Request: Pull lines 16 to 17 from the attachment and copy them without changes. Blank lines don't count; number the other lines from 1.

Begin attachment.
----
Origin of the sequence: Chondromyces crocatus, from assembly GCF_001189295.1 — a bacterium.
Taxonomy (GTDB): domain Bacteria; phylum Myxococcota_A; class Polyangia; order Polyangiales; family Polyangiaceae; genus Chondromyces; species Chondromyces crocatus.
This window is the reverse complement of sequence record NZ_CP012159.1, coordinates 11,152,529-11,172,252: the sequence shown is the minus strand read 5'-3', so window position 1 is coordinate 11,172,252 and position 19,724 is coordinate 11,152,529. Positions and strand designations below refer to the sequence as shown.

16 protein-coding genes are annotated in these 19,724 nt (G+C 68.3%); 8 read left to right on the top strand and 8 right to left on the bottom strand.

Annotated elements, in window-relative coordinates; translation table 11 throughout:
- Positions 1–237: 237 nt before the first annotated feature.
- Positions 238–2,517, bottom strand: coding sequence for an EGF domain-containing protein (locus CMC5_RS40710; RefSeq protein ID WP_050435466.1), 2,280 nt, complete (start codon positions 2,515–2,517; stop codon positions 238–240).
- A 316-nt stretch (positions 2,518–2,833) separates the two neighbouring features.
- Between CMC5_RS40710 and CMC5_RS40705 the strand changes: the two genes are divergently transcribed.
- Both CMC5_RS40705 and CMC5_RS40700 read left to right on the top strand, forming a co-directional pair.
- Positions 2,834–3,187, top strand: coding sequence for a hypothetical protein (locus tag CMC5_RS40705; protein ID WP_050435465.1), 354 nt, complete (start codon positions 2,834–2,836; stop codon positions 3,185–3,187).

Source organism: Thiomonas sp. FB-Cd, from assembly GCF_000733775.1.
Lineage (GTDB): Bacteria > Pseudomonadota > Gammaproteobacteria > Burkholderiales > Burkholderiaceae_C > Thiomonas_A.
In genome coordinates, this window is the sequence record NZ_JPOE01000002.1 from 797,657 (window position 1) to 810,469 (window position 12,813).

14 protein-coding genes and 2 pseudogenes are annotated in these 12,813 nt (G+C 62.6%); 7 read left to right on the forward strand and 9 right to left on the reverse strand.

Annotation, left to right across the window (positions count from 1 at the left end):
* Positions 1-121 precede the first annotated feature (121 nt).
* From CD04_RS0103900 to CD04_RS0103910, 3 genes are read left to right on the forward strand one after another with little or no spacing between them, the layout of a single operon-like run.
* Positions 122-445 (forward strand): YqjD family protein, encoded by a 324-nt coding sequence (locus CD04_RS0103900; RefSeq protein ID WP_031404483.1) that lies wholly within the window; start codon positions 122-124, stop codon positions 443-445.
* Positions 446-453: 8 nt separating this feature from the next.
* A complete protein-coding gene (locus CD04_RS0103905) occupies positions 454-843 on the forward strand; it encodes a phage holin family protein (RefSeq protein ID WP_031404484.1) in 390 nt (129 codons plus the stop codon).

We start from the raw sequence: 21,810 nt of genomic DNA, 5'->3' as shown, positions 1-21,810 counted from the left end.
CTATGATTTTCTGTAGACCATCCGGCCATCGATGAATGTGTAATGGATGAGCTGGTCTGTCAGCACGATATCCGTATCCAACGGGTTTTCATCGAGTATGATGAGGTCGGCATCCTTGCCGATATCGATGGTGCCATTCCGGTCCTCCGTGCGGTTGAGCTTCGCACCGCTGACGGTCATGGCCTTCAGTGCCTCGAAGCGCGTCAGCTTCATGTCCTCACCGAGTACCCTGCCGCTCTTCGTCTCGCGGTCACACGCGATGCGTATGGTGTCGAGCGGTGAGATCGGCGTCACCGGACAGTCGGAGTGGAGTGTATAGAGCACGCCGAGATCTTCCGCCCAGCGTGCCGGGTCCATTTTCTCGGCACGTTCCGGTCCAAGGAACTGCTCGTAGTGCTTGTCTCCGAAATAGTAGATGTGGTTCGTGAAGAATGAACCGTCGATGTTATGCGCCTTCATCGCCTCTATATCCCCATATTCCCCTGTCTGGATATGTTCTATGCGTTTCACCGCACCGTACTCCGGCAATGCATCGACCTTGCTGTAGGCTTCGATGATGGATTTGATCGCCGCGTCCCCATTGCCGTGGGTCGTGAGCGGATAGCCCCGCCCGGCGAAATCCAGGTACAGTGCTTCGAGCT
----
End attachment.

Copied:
Annotation, left to right across the window (positions count from 1 at the left end):
* Positions 1-121 precede the first annotated feature (121 nt).